An Unabashedly Queer Celebration: “The Rocky Horror Show”

L to R: Jaclyn Chylinski (Phantom), Carly Grayson (Janet), Alexander Boyle (Brad) and Alex Jacobs (Narrator); Photograph: Sharman Altshuler.

Presented by Moonbox Productions 
Music, Lyrics and Book by Richard O’Brien
Directed by David Lucey
Music direction by Mindy Cimini
Choreography by Dan Sullivan
Costume Design by David Lucey
Set Design by Cameron McEachern
Lighting Design by Sam J. Biondolillo

Performance dates: Oct 18 – Nov 2, 2019
25 Brattle St, Cambridge MA
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Review by Chloé Cunha

(Cambridge, MA) As a lifelong Cambridge resident, I remember when the Harvard Square Theatre closed. Like many, I was deeply saddened by the loss of this cinema treasure, where I had spent many a day and night watching some fantastic– and truly terrible– movies. More specifically, it was painful for the loss of the weekly screenings of the Rocky Horror Picture Show, which had been an institution since 1984.

Moonbox Production’s Rocky Horror pop up in Harvard Square plays tribute to this much-missed tradition. A welcome warp through time, it is a fun, boisterous romp sure to delight fans and entertain newcomers.

The Rocky Horror Picture Show (Rocky Horror for short), for those uninitiated, is a cult classic 1975 musical that quickly became a midnight movie staple. Each screening typically has a “shadow cast” who act out the movie as it plays. In this adaptation, because the movie is not playing in the background, the shadow is the show with background Phantoms playing a larger role than usual (more on them in a moment).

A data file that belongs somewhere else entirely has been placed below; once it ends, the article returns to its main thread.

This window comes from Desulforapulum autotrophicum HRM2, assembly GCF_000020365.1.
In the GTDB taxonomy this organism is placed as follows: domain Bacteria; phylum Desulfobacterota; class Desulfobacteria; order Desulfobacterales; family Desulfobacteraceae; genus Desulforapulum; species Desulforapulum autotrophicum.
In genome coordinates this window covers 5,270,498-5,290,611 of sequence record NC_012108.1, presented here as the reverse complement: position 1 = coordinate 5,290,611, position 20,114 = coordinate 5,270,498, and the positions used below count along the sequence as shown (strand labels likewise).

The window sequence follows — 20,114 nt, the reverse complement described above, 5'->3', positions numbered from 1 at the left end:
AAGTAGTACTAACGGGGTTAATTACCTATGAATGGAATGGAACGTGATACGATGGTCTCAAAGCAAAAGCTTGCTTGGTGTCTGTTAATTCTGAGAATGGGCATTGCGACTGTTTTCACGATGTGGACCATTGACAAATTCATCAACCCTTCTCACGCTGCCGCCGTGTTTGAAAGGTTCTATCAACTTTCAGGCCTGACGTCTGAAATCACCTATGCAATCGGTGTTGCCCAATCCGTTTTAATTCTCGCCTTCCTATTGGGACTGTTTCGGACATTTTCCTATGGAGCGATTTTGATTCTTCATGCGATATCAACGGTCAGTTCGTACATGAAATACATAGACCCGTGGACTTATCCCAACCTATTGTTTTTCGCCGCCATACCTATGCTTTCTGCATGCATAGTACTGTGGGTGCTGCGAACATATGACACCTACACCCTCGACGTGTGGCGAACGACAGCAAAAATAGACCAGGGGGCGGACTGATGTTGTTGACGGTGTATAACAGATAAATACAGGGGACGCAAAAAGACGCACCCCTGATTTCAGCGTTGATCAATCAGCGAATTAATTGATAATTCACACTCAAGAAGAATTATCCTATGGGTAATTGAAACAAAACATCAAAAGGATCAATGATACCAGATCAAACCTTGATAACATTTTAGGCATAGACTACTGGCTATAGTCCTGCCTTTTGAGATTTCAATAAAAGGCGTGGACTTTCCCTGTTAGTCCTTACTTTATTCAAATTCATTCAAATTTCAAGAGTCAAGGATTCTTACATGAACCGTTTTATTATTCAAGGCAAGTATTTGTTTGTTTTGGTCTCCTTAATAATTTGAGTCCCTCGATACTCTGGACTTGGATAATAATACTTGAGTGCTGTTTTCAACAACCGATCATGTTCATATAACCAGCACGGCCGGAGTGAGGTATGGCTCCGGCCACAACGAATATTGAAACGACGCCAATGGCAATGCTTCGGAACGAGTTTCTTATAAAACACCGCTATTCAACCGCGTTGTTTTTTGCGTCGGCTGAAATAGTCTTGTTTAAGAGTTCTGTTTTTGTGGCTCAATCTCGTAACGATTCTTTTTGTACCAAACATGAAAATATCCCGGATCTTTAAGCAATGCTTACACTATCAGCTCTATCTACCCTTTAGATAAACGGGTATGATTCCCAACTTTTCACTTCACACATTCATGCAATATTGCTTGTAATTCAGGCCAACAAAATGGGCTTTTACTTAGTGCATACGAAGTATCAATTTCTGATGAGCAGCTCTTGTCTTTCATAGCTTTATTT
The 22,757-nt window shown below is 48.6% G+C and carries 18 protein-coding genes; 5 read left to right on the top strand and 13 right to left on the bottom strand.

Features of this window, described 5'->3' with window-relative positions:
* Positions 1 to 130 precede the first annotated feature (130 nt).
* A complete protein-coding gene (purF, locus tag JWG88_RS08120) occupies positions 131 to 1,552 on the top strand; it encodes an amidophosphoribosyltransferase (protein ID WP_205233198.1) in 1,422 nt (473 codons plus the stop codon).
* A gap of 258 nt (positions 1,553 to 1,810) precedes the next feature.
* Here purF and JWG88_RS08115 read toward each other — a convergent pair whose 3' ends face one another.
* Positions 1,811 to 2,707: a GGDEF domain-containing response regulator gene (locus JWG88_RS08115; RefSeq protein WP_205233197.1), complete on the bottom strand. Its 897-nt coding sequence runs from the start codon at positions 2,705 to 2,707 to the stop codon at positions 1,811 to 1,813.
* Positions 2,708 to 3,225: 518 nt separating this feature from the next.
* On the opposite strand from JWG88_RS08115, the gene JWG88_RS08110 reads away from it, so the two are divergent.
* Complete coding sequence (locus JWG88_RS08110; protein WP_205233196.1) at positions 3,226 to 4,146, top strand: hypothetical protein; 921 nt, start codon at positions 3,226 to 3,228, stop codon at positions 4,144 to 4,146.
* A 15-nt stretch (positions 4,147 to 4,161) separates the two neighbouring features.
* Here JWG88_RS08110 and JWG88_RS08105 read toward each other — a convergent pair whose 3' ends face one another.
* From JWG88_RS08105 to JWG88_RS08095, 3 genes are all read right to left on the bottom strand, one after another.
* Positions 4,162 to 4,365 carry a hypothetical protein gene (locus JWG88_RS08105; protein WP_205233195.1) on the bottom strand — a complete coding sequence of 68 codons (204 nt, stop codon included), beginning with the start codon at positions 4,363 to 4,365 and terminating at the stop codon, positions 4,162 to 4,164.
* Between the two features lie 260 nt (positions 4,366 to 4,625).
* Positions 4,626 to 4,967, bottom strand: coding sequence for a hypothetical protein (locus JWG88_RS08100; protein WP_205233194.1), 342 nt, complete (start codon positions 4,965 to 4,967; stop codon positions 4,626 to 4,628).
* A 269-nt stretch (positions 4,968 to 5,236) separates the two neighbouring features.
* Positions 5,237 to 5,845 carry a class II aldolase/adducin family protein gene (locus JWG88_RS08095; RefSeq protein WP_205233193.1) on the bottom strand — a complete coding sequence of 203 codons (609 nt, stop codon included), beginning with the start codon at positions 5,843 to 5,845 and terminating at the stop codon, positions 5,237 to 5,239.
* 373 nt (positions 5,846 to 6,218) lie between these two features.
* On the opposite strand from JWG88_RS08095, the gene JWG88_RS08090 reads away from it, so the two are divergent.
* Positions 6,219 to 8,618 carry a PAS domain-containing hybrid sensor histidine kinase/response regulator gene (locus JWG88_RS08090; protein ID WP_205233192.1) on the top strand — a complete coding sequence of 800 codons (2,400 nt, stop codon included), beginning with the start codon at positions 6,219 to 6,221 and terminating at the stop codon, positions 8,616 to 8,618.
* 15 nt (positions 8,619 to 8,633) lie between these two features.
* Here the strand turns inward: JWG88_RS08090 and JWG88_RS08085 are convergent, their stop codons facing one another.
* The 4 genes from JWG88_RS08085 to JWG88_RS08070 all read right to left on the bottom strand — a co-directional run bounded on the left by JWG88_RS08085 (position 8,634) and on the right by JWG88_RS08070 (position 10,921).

The plot is gonzo and gloriously gay: a yuppie couple, Brad Majors (Alexander Boyle) and Janet Weiss (Carly Grayson) are stranded when their car breaks down outside an ominous castle. The head of the castle Dr. Frank-N-Furter (Peter Mill), is a cross-dressing mad scientist who unveils his latest invention, an artificially created muscle man named Rocky Horror (Jared Scott Miller). Long story short, Frank-N-Furter seduces them both, unlocking deeply repressed sexual desire. Everyone more or less loves and lusts for one another.

A key element to any Rocky Horror experience is audience participation, and this show was no exception. The production provides some helpful guidelines for those uninitiated, encouraging theatergoers to heckle appropriately– “ASSHOLE!” at Brad and “SLUT!” at Janet, for instance. Some audience engaged in this ritual with gusto, but the showing I attended was less rowdy than expected. It feels different to shout at an actor on stage than one on screen.

Peter Mill* (Frank N. Furter) and Jared Scott Miller (Rocky Horror); Photograph: Sharman Altshuler.

Maybe there were simply a lot of “virgins” at the show (people who have never been to a Rocky Horror screening). For a newcomer, following the plot may have been tricky. The flow of the show was fast-paced, and locations shifted quickly with few set markers to indicate where a scene was taking place.